There will be plenty of people on the left drifting into a fantasy world of what life would have been like with no Margaret Thatcher, now that there is no longer a real living Margaret Thatcher to despise, just a grave to dance on.
If you want to properly assess the legacy and the impact of the so-called Iron Lady then start with the words she chose to use when she’d won the election of 1979. Twisting the beautiful words of St Francis of Assisi she said: “Where there is discord, may we bring harmony. Where there is error, may we bring truth. Where there is doubt, may we bring faith. And where there is despair, may we bring hope.”
The reaction to her death – more disharmony, no consensus over what the truth is, plenty of doubt, it rather points to a failure on all fronts. And for many communities, the only hope came from successive governments.
As the brilliant sociologist Stuart Hall said, “Thatcherism” was defined by what it was for and what it was against: “the virtues of the market, competition, elitism, individual initiative, the iniquities of state intervention and bureaucracy… and against trade union militancy, national aspirations, permissiveness, women’s liberation.”
It’s all very Manichean* – if you know what that means fine, if you don’t, then that’s fine too, but you probably need to read more.
But to make things easier, I believe you have to separate what she said and what the government did. In fact, a lot of what she said was errant nonsense, ill thought through and arrogant. Such as that breathtaking baloney about there being no such thing as society, just collections of individuals and families.
But let’s for a moment concentrate on her quest for the truth.
For me the biggest failure of Thatcher and Thatcherism is that it was never really true to its revolutionary rhetoric. There was never any attempt to create new models of co-operative business, genuine shareholder democracy, or to forge a revolution in home ownership beyond selling off council houses. It remains a challenge now.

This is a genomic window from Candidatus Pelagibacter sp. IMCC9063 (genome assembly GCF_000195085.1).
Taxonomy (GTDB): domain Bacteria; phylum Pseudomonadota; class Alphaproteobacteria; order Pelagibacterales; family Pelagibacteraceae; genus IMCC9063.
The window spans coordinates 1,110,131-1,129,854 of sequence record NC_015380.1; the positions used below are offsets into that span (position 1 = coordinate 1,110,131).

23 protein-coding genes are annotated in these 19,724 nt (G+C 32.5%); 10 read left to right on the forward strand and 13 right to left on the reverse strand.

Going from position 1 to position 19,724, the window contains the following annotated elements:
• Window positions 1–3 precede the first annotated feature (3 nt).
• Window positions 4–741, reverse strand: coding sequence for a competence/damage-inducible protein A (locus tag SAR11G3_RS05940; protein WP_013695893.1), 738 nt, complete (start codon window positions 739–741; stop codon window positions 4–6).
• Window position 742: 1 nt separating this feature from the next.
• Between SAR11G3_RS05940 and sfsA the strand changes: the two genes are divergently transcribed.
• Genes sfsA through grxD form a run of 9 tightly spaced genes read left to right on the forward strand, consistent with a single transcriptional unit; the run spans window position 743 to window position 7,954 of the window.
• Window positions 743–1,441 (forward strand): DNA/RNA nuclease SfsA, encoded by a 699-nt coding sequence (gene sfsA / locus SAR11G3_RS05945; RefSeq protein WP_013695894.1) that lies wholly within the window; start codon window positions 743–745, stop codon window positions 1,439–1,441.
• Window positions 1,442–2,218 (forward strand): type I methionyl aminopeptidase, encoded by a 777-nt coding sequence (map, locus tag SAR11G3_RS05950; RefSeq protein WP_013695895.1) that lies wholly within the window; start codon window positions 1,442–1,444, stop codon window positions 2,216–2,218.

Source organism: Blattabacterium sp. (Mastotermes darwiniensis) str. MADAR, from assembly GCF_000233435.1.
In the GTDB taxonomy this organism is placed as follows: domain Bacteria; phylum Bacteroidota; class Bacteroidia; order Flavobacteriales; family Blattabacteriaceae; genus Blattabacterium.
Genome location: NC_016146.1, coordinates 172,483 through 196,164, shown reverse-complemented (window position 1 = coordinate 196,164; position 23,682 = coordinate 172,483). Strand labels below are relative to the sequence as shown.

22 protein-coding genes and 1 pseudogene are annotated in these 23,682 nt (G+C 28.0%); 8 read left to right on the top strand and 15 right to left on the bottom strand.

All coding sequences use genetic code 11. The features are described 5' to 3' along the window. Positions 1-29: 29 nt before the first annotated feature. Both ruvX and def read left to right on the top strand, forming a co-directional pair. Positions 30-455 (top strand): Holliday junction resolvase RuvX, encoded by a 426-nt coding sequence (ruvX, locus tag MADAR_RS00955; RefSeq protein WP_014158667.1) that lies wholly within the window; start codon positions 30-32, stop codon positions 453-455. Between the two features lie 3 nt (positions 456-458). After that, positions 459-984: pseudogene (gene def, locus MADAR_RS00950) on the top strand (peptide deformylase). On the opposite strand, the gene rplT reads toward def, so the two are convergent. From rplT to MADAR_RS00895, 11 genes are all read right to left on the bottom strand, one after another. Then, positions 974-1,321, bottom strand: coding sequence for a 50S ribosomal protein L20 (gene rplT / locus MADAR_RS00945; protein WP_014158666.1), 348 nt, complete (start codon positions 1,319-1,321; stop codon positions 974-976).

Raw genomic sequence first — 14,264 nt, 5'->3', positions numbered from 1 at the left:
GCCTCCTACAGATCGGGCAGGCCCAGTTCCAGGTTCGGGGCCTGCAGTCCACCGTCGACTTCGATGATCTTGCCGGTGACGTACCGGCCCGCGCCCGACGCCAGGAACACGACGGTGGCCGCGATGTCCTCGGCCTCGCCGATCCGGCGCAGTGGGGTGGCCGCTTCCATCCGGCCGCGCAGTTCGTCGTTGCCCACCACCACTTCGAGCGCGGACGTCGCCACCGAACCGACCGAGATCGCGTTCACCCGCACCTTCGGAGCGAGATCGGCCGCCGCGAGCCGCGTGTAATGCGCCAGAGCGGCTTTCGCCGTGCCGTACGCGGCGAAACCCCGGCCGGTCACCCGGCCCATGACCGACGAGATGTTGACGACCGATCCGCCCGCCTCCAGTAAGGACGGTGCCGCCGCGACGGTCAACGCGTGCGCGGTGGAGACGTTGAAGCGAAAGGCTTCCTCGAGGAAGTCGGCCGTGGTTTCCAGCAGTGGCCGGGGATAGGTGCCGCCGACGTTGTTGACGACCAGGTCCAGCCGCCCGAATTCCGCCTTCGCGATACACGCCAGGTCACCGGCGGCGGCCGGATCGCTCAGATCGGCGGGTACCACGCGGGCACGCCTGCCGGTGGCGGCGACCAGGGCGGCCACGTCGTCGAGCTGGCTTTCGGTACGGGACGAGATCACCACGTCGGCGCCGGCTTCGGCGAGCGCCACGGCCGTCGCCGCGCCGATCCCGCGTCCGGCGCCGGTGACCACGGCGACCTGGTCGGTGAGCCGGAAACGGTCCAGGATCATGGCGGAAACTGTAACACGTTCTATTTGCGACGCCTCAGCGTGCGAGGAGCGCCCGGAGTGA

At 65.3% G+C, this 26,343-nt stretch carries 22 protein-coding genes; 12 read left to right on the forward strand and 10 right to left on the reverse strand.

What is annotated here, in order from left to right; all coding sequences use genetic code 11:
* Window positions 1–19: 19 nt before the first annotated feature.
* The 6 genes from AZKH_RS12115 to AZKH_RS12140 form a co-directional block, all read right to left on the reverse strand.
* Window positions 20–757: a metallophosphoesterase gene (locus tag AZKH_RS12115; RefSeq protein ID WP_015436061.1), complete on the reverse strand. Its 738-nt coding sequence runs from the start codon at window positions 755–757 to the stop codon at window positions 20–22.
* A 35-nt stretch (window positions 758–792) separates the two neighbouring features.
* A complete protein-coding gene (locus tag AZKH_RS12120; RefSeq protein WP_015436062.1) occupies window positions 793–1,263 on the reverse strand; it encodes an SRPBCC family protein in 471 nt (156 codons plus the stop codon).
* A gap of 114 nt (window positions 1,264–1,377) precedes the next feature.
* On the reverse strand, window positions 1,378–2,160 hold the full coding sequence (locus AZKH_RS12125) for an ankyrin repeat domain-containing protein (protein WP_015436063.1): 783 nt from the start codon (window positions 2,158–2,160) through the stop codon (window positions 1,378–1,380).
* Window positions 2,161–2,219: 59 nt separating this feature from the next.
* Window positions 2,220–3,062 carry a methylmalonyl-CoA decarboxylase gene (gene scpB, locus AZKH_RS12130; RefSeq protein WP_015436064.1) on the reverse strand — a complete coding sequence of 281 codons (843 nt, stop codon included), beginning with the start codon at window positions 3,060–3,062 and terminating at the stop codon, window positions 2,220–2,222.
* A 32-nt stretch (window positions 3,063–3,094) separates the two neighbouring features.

I don’t come at this from the left or the right, but from the North. I have always suffered from an excess of civic pride.
There are proud intellectual traditions in the north. Like mutuality, the co-operative movement and free trade liberalism. Instead the anti-Thatcher and pro-Thatcher camps have painted us all into a nasty form of rampant capitalism pitted against a dismal protectionist socialism.
There is a myth too that the North stood strong in 1984, but was defeated, that the brave miners led the struggle against her mighty state armoury; that they were the vanguard of the enemy within, who took her on. No they weren’t, they were pretty much on their own. I was active on the left in the 80s. I supported the miners (see above, with Rik Mayall), marched for Derek Hatton and his cronies in Liverpool, peacefully picketed Padiham power station, danced at Red Wedge gigs and bought Billy Bragg records (the revolution is just a t-shirt away, comrade).